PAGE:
Proposed out of court settlement in suit seeking judges salary review crumbles

By Deborah Onyofufeke
The proposed peace talk, to settle the Attorney General of the Federation (AGF), National Judicial Council (NJC) and the National Assembly out of court, in a suit seeking a general review of Judge’s salary came crashing on Wednesday

The suit which was instituted at the National industrial court by Chief Sebastian Hon(SAN) could not be settled on June 6 as planned as the National Assembly (NASS) who is a defendant in the suit and the party who proposed an out-of-court settlement, could not rally parties involved together for the peace talk


The Attorney-General of the Federation and Minister of Justice, Abubakar Malami, SAN, who was supposed to be a party to the out-of-court settlement, filed a counter-affidavit and preliminary objection before the court, requesting the court to dismiss the case, as he held that Sebastian Hon, who instituted the case lacked the right to do so

As today’s proceedings commenced, Counsel to AGF, Ekene Elodimuo confirmed to the National Industrial Court in Abuja that his client (AGF) is desirous of going with the court hearing of the suit and has filed necessary processes.

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The National Judicial Council likewise engaged the services of Kunle Adegoke SAN, to present its position in the determination of the suit.

At the proceedings, the presiding Judge, Justice Osatohanmwen Obaseki-Osaghae was informed by Chief Adgboyega Awomolo SAN, who stood for the plaintiff that the AGF had served him his counter affidavit and preliminary objection indicating that the June 6 proposed out of court settlement is no longer feasible

The senior lawyer asked the court to allow him proceed with hearing of the originating Summons of his client.

However counsel to NJC, Kunle Adegoke SAN, pleaded with the Judge to grant him a short adjournment to enable him file necessary processes in respect of the matter.

He informed the court that the NJC briefed him in less than 24 hours ago and that he needed time to study the originating summons and file his response.

Counsel for the plaintiff (Awomolo) did not oppose to request for adjournment but however pleaded with the court to allow hearing in the matter on Monday June 27.

In a brief ruling Justice Obaseki-Osaghae granted the adjournment request by the NJC but fixed June 28 for hearing of the suit.

The proceedings was attended by the President of the Nigerian Bar Association (NBA) Olumide Akpata, Femi Falana SAN, and over 30 Senior Advocates of Nigeria SANs.

Apart from NASS, AGF NJC, other defendant in the suit is Revenue Mobilization Allocation and Fiscal Commission (RMAFC) but was not represented in court by any legal practitioner.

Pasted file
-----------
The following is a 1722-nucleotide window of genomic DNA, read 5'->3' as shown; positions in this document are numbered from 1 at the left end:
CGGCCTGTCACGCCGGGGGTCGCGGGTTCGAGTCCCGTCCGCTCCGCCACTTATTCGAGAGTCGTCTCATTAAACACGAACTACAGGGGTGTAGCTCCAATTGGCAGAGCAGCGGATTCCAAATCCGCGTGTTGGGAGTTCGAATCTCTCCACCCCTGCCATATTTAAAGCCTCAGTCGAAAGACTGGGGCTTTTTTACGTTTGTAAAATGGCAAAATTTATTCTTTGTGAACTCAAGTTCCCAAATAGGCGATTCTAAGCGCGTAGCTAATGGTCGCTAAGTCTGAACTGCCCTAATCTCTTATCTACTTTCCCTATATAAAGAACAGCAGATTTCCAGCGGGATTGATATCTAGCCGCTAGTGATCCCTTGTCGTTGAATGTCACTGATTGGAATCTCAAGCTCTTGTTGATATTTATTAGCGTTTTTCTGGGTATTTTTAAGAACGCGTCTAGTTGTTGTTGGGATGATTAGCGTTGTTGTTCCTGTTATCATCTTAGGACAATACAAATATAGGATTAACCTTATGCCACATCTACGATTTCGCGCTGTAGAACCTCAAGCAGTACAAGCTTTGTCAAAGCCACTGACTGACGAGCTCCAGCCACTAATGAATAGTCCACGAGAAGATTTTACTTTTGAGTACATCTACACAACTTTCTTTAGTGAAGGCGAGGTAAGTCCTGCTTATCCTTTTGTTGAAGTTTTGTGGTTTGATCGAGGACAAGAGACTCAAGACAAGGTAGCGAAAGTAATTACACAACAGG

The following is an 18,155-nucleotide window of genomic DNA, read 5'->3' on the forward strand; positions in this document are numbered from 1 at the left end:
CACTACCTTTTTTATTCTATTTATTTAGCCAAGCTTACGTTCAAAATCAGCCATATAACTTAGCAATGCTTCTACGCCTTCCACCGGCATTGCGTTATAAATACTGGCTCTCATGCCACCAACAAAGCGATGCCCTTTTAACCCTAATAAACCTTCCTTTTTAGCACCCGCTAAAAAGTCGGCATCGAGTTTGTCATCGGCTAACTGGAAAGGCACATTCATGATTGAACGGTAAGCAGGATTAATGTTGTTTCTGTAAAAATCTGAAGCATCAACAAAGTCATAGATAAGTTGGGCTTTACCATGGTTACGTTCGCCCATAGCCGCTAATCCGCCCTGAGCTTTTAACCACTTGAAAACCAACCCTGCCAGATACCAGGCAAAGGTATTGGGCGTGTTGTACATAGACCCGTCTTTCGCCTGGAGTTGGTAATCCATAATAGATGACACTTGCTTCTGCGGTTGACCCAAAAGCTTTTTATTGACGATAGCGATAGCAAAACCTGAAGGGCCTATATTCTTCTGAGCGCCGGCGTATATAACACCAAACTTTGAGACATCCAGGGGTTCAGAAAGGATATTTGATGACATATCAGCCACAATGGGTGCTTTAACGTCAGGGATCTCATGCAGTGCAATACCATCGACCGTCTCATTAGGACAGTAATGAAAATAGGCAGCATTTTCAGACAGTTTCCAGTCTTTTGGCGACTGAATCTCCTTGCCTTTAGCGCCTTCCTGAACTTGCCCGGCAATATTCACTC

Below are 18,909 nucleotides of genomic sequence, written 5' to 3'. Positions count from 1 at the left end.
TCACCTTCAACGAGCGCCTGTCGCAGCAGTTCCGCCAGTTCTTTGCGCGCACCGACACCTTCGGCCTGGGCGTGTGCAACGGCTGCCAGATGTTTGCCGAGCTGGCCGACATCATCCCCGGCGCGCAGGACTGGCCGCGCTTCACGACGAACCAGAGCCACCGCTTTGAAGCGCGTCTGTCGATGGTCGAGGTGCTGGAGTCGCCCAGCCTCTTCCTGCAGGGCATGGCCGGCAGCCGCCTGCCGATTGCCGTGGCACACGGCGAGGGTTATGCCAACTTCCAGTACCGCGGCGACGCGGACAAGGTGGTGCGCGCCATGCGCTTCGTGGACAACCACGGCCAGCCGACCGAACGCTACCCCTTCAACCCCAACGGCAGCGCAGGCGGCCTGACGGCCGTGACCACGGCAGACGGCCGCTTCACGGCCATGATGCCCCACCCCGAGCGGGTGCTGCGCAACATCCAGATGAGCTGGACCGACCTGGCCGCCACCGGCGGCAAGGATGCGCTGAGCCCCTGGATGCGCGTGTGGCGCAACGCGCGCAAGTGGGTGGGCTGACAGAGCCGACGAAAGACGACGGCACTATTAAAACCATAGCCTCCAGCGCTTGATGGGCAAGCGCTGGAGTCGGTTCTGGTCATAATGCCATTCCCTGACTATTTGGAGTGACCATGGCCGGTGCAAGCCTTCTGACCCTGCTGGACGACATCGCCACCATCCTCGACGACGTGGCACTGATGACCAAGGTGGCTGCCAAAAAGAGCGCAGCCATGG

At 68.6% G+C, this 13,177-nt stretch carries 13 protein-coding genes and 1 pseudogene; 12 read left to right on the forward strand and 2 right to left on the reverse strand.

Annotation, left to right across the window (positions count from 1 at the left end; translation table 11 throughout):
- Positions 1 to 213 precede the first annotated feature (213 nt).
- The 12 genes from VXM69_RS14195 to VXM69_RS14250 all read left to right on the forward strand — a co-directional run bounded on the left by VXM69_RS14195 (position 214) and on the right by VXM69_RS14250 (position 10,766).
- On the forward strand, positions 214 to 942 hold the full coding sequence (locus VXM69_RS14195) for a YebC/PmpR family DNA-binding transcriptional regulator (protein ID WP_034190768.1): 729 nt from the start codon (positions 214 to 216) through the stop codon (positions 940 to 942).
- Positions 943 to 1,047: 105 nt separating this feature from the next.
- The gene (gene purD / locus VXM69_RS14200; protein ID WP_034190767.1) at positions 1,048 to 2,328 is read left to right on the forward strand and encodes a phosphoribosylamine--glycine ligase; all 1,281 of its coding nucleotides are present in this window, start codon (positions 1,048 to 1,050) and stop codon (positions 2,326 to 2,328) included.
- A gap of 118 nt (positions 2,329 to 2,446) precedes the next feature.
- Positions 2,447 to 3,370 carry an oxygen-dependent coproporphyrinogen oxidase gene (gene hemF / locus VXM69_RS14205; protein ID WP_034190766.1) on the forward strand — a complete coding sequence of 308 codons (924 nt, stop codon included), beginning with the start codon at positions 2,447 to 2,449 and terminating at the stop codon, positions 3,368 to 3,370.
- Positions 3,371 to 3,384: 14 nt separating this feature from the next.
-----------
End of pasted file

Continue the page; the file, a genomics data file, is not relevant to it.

Plaintiff in the suit, Chief Sebastine Hon SAN who instituted the case is praying the court to compel the defendants (AGF, NJC NASS) to increase the salaries and allowances of judges in Nigeria.

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In a supporting affidavit to the originating summons, plaintiff stated that as a legal practitioner, “who has practised in all the levels of courts in Nigeria, I know that poor pay for judicial officers is seriously affecting the quality of judgments and rulings those officers are delivering and the discharge of other functions associated with their offices.”

He argued that the current economic reality in the country requires that the salaries and allowances of the nation’s judges be urgently improved upon.

The plaintiff noted that the highest-paid judicial officer in Nigeria – the Chief Justice of Nigeria (CJN) – currently earns about N3.4 million per annum, far below what is earned by such an officer in other countries.

Hon, who quoted what all judicial officers currently earn as provided under Part IIB of the Schedule to the Certain Political, Public and Judicial Office Holders (Salaries and Allowances, etc) Amendment Act 2008, said the paltry sums have discouraged him from aspiring to become a judge.

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At the proceedings of June 6, the National Assembly had asked the court to allow an out of court settlement in the suit .

NASS through its counsel, Mr. Charles Yoila, told Justice Osatohanmwen Obaseki-Osaghae, that the institution is interested in an out of court settlement policy because of the nature of the matter.

The counsel had pleaded with the court to grant an adjournment so as to enable parties in the matter sit on a round table for discussion for an amicable resolution.

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